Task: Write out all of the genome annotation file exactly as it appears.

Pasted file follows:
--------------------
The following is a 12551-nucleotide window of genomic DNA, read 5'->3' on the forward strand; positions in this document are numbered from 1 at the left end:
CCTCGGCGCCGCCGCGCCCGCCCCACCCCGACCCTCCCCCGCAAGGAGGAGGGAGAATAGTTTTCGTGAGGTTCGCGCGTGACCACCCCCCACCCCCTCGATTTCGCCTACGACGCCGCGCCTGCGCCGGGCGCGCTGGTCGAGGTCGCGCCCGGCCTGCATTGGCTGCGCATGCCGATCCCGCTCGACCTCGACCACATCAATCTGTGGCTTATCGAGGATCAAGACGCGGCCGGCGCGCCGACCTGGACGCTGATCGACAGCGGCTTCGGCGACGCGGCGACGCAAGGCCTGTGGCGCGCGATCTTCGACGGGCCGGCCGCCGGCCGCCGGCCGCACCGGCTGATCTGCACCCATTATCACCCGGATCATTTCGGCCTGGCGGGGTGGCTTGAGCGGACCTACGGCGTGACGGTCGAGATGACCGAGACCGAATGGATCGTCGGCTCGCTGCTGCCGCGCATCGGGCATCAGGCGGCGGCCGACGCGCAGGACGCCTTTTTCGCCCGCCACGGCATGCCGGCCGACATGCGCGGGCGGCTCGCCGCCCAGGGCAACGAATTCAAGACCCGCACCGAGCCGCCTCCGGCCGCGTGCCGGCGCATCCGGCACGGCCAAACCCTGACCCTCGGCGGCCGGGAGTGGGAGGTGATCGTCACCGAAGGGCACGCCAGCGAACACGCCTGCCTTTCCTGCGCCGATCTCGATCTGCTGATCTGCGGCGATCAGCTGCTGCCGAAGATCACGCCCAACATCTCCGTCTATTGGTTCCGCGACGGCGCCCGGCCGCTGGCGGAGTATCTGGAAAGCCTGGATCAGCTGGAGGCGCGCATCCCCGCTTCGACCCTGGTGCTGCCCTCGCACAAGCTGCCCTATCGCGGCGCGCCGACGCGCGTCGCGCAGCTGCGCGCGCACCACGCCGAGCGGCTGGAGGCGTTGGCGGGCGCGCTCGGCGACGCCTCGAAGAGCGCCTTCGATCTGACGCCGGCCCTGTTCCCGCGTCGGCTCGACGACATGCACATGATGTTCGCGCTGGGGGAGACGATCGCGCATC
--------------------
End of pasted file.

The following is a 12551-nucleotide window of genomic DNA, read 5'->3' on the forward strand; positions in this document are numbered from 1 at the left end:
CCTCGGCGCCGCCGCGCCCGCCCCACCCCGACCCTCCCCCGCAAGGAGGAGGGAGAATAGTTTTCGTGAGGTTCGCGCGTGACCACCCCCCACCCCCTCGATTTCGCCTACGACGCCGCGCCTGCGCCGGGCGCGCTGGTCGAGGTCGCGCCCGGCCTGCATTGGCTGCGCATGCCGATCCCGCTCGACCTCGACCACATCAATCTGTGGCTTATCGAGGATCAAGACGCGGCCGGCGCGCCGACCTGGACGCTGATCGACAGCGGCTTCGGCGACGCGGCGACGCAAGGCCTGTGGCGCGCGATCTTCGACGGGCCGGCCGCCGGCCGCCGGCCGCACCGGCTGATCTGCACCCATTATCACCCGGATCATTTCGGCCTGGCGGGGTGGCTTGAGCGGACCTACGGCGTGACGGTCGAGATGACCGAGACCGAATGGATCGTCGGCTCGCTGCTGCCGCGCATCGGGCATCAGGCGGCGGCCGACGCGCAGGACGCCTTTTTCGCCCGCCACGGCATGCCGGCCGACATGCGCGGGCGGCTCGCCGCCCAGGGCAACGAATTCAAGACCCGCACCGAGCCGCCTCCGGCCGCGTGCCGGCGCATCCGGCACGGCCAAACCCTGACCCTCGGCGGCCGGGAGTGGGAGGTGATCGTCACCGAAGGGCACGCCAGCGAACACGCCTGCCTTTCCTGCGCCGATCTCGATCTGCTGATCTGCGGCGATCAGCTGCTGCCGAAGATCACGCCCAACATCTCCGTCTATTGGTTCCGCGACGGCGCCCGGCCGCTGGCGGAGTATCTGGAAAGCCTGGATCAGCTGGAGGCGCGCATCCCCGCTTCGACCCTGGTGCTGCCCTCGCACAAGCTGCCCTATCGCGGCGCGCCGACGCGCGTCGCGCAGCTGCGCGCGCACCACGCCGAGCGGCTGGAGGCGTTGGCGGGCGCGCTCGGCGACGCCTCGAAGAGCGCCTTCGATCTGACGCCGGCCCTGTTCCCGCGTCGGCTCGACGACATGCACATGATGTTCGCGCTGGGGGAGACGATCGCGCATC